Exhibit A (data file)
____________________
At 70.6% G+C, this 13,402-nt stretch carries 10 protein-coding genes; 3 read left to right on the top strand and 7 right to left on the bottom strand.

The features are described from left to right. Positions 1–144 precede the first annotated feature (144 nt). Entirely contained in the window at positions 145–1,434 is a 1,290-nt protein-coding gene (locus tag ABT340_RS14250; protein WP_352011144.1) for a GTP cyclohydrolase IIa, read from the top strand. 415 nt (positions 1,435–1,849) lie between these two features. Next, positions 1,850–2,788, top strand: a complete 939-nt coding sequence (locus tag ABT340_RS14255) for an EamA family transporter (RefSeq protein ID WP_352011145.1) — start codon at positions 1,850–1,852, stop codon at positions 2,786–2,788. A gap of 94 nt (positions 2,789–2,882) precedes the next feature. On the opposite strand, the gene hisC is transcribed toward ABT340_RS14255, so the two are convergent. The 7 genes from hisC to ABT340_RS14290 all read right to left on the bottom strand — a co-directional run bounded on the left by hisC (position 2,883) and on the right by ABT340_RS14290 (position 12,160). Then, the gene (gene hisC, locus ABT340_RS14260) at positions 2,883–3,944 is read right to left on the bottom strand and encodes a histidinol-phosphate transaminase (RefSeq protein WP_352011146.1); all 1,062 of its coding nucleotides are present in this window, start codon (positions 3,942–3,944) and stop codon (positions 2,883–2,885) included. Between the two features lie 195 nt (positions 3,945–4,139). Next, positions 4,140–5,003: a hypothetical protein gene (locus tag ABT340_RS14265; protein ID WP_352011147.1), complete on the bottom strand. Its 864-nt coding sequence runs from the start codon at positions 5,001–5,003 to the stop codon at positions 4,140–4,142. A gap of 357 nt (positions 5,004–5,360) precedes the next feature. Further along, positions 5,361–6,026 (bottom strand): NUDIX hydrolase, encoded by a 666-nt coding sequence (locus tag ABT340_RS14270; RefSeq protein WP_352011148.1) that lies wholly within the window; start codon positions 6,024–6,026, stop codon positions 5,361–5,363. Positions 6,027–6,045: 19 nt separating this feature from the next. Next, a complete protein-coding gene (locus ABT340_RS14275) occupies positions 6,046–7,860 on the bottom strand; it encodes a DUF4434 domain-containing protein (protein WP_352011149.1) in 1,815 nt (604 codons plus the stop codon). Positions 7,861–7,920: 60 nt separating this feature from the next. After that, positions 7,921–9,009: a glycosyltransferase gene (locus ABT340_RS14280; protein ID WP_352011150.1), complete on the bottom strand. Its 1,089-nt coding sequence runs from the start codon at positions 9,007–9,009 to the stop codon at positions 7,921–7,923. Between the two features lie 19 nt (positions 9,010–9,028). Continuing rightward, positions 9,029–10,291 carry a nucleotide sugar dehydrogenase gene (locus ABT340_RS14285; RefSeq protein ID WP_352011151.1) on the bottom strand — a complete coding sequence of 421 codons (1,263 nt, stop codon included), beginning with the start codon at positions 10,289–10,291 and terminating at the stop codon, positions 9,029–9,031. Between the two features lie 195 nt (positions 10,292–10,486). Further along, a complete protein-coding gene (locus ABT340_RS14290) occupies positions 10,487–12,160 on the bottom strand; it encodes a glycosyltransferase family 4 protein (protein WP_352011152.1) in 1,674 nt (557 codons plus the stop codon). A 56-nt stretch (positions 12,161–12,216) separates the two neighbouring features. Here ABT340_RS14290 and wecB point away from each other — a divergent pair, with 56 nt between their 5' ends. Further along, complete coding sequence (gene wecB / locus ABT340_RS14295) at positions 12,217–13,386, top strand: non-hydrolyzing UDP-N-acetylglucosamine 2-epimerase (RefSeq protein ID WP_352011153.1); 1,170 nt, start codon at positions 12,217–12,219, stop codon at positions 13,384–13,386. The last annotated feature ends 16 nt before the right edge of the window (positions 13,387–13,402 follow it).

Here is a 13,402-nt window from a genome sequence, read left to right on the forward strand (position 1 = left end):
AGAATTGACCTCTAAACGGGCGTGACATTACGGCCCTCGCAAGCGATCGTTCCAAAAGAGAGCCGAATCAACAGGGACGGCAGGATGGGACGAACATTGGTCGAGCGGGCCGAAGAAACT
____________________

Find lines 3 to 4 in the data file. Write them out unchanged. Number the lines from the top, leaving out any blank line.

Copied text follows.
Here is a 13,402-nt window from a genome sequence, read left to right on the forward strand (position 1 = left end):
AGAATTGACCTCTAAACGGGCGTGACATTACGGCCCTCGCAAGCGATCGTTCCAAAAGAGAGCCGAATCAACAGGGACGGCAGGATGGGACGAACATTGGTCGAGCGGGCCGAAGAAACT